Cherry & Apricot Crostata with Ricotta Filling
Who knew that Cherries & Apricots are a match made in heaven? Crostatas are very easy to make. You can use a store bought pie crust, or make your own (which I prefer to do). This particular recipes has a creamy filling of ricotta cheese, eggs and a bit of sugar. I was inspired to add orange zest, rather than cinnamon (as the original recipe that I adapted from "Cowgirl Chef". I used Bing Cherries, since they are in season in my part of California. On my first attempt at making the crust recipe, the dough was a little too soft and so the crust kind of melted and lots that lovely free-form look of crostatas. All was not lost, as I've increased the amount of flour for next time-- and there will be a next time! I loved the flavor of this "free form" pie. I'm so glad I added the orange zest, as it complimented both fruits perfectly. This is delicious served warm, or even an room temperature.
- For the crust:
- 1 stick or 1/2 cup cold butter
- 1 1/2 cups unbleached all-purpose flour (I use King Arthur Brand)
- 3 tablespoons sugar
- 1/4 teaspoon sea salt
- 3-4 tablespoons ice water
- For the filling:
- 1 cup ricotta
- 2 egg yolks
- 1 teaspoon vanilla
- 3 tablespoons sugar
- 1 Tablespoon orange zest
- For the fruit:
- 20 about 20 cherries, pitted
- 3-4 apricots, pitted and sliced
- 3 Tablespoons sugar
- 2 tsp cornstarch (or 1 teaspoon clear jel)
- 1/4 tsp almond extract (optional, but my favorite)
- 1 Tbsp. fresh lemon juice
- 2 Tablespoons apricot or peach jam (optional)
- coarse sugar (for a delicious crunch on the dough)
- 1 egg, beaten and mixed with water
- powdered sugar, for dusting
Preparation time 30mins
Cooking time 75mins
Adapted from foodiewife-kitchen.blogspot.com
Cut one stick of butter into 1/4-inch cubes or shred with a grater into a bowl (my preferred method). Place butter in the freezer for at least an hour. (You may also do this a day or two in advance.)
Make the dough:
Put the flour, sugar, and salt in a food processor, and pulse a few times to combine. Add the butter and pulse until the butter is the size of small peas or pebbles. Now, slowly add the ice water, and pulse just until the dough begins to come together. You don’t want to over-blend or over work the dough.
NOTE: The dough should stick together, like pie dough. It should not be super soft. Simply gently pat the dough into a disc, and wrap it in a piece of plastic wrap. Refrigerate for at least an hour (helps to relax any gluten, so the crust will be tender).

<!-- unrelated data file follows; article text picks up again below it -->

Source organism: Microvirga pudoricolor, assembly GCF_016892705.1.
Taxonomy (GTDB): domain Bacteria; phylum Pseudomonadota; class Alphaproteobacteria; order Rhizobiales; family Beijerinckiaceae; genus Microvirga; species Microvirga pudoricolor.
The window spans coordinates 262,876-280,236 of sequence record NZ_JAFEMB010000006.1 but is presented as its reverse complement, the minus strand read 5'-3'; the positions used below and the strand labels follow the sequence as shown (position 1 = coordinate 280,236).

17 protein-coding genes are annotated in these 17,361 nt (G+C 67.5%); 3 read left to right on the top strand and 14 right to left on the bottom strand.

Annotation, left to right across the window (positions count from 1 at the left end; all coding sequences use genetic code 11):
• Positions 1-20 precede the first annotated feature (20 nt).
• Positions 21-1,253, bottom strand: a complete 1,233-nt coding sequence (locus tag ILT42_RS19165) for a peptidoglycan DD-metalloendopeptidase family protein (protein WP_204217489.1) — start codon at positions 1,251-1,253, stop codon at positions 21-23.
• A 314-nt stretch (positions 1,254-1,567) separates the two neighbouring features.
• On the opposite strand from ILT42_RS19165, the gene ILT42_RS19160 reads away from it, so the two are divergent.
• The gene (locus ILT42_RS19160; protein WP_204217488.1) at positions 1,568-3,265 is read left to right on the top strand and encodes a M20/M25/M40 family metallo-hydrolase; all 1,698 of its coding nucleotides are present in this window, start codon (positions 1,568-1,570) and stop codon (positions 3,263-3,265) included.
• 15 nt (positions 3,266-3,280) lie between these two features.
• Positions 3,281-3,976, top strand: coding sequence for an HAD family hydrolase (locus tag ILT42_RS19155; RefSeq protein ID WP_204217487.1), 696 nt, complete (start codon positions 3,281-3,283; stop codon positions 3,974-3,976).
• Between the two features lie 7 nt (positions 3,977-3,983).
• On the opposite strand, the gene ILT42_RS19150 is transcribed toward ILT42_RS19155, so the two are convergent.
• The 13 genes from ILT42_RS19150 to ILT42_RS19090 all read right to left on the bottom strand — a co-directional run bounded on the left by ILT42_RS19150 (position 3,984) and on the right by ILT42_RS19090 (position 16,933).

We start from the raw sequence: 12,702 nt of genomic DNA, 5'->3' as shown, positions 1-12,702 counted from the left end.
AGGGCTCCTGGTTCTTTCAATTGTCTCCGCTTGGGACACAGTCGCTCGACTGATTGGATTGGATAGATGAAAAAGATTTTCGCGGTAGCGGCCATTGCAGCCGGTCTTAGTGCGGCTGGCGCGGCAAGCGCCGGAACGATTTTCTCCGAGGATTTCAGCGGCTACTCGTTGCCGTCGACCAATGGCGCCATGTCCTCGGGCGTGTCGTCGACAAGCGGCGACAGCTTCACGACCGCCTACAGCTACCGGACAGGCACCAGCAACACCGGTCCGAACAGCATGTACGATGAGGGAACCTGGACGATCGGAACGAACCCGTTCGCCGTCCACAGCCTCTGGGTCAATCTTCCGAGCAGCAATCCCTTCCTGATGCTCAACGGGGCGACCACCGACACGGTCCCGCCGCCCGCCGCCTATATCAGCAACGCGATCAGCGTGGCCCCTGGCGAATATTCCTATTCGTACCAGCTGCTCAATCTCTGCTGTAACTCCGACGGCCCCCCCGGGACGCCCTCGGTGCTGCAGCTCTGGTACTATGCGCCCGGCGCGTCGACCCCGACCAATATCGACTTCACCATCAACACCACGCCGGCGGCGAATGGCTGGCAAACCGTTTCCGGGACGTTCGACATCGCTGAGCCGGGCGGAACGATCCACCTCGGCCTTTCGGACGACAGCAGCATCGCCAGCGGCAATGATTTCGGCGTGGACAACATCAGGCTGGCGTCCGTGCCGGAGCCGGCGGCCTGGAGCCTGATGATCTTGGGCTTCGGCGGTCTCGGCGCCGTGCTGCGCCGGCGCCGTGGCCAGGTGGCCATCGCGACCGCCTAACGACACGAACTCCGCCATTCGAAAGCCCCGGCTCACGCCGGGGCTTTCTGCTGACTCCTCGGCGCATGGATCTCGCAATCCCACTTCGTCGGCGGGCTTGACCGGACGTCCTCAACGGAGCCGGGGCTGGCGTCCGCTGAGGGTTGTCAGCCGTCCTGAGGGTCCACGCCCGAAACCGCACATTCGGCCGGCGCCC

To make the filling:
Whisk together the ricotta, two egg yolks, vanilla, sugar and orange zest. Place back in the fridge until you’re ready to make the crostata.
For the fruit:
Add the sugar, lemon juice and almond extract. Stir gently to combine.
NOTE: Clearjel can be purchased either through Amazon or on King Arthur Flour.com It's a pie filling thickener, and I love it because I don't get runny fruit.
Taste a small bite of each fruit, and gauge how sweet you want it to be. Add more sugar, if you need to. Set aside.
For the crostata:
Remove the dough from the fridge. You might have to let it sit for 10-15 minutes, until it is pliable enough to roll out the dough to roughly 9" in diameter, on a lightly floured surface. Don’t worry about how it looks. The crust doesn't need to be too thin or perfectly shaped – in fact, part of the charm of the crostata is its odd and rustic shape. Once rolled out, place on a piece of parchment paper on a cookie sheet and pop back into the fridge until you’re ready to assemble.
NOTE: I actually rolled out the dough on parchment paper, and simply lifted it onto the baking sheet.
Preheat oven to 350F.
Remove the chilled crust from the fridge. If using the jam, evenly spread a thin layer, leaving about a 3" border.
Carefully pour the ricotta filling into the center of the crust. Using a spatula, spread it evenly, being careful to leave about a 3" border-- you'll be folding over the dough to create the "crust".
Pile enough of the the fruit on top of the ricotta filling, that will fit in the center of the crust, making sure to leave about 3 inches around the edges to fold over.
Brush the egg wash over the crust. Sprinkle coarse sugar on top, for a delightful crunch.
Bake for 20-30 minutes, or until the edges start to brown. NOTE: My crostata took about 50 minutes to bake, as the dough need more flour, and it melted. Next time, I'll increase the flour (as corrected in this recipe).
Allow to cool until slightly warm. Serve with a dusting of powdered sugar and a side of vanilla ice cream, or fresh whipped cream.
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